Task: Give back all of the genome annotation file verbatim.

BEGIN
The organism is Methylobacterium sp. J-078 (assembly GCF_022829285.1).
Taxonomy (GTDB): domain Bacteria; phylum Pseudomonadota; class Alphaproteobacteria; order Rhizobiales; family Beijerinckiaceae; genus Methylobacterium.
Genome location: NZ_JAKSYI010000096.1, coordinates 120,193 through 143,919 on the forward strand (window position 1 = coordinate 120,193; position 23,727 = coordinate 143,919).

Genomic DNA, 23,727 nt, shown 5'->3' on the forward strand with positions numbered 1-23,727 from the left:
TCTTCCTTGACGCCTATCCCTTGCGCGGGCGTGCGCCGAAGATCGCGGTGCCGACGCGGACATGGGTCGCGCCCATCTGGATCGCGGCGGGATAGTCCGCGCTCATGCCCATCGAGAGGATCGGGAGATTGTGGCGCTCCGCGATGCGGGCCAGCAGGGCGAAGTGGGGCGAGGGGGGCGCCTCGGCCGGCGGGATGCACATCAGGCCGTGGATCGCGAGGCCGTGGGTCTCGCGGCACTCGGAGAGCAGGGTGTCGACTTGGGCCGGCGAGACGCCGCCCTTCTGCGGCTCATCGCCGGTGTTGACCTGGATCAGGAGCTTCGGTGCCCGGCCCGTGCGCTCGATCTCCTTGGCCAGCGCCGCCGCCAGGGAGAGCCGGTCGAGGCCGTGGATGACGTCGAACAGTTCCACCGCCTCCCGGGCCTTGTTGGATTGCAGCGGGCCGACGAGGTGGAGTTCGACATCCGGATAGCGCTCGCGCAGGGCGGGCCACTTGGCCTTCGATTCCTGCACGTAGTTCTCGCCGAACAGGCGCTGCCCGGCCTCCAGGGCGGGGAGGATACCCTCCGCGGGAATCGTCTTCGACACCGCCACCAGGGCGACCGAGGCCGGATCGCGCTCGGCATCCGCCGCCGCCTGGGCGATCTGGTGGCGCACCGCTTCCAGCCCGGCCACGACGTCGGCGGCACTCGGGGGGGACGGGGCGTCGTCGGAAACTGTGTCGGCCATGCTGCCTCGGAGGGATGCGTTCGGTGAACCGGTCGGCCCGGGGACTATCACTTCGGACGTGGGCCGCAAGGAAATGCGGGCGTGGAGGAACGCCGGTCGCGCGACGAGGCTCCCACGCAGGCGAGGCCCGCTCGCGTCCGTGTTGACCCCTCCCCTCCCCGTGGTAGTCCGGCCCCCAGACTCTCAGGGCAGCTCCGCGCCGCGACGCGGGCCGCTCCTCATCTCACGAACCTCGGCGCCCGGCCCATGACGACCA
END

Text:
The organism is Methylobacterium sp. J-078 (assembly GCF_022829285.1).
Taxonomy (GTDB): domain Bacteria; phylum Pseudomonadota; class Alphaproteobacteria; order Rhizobiales; family Beijerinckiaceae; genus Methylobacterium.
Genome location: NZ_JAKSYI010000096.1, coordinates 120,193 through 143,919 on the forward strand (window position 1 = coordinate 120,193; position 23,727 = coordinate 143,919).

Genomic DNA, 23,727 nt, shown 5'->3' on the forward strand with positions numbered 1-23,727 from the left:
TCTTCCTTGACGCCTATCCCTTGCGCGGGCGTGCGCCGAAGATCGCGGTGCCGACGCGGACATGGGTCGCGCCCATCTGGATCGCGGCGGGATAGTCCGCGCTCATGCCCATCGAGAGGATCGGGAGATTGTGGCGCTCCGCGATGCGGGCCAGCAGGGCGAAGTGGGGCGAGGGGGGCGCCTCGGCCGGCGGGATGCACATCAGGCCGTGGATCGCGAGGCCGTGGGTCTCGCGGCACTCGGAGAGCAGGGTGTCGACTTGGGCCGGCGAGACGCCGCCCTTCTGCGGCTCATCGCCGGTGTTGACCTGGATCAGGAGCTTCGGTGCCCGGCCCGTGCGCTCGATCTCCTTGGCCAGCGCCGCCGCCAGGGAGAGCCGGTCGAGGCCGTGGATGACGTCGAACAGTTCCACCGCCTCCCGGGCCTTGTTGGATTGCAGCGGGCCGACGAGGTGGAGTTCGACATCCGGATAGCGCTCGCGCAGGGCGGGCCACTTGGCCTTCGATTCCTGCACGTAGTTCTCGCCGAACAGGCGCTGCCCGGCCTCCAGGGCGGGGAGGATACCCTCCGCGGGAATCGTCTTCGACACCGCCACCAGGGCGACCGAGGCCGGATCGCGCTCGGCATCCGCCGCCGCCTGGGCGATCTGGTGGCGCACCGCTTCCAGCCCGGCCACGACGTCGGCGGCACTCGGGGGGGACGGGGCGTCGTCGGAAACTGTGTCGGCCATGCTGCCTCGGAGGGATGCGTTCGGTGAACCGGTCGGCCCGGGGACTATCACTTCGGACGTGGGCCGCAAGGAAATGCGGGCGTGGAGGAACGCCGGTCGCGCGACGAGGCTCCCACGCAGGCGAGGCCCGCTCGCGTCCGTGTTGACCCCTCCCCTCCCCGTGGTAGTCCGGCCCCCAGACTCTCAGGGCAGCTCCGCGCCGCGACGCGGGCCGCTCCTCATCTCACGAACCTCGGCGCCCGGCCCATGACGACCA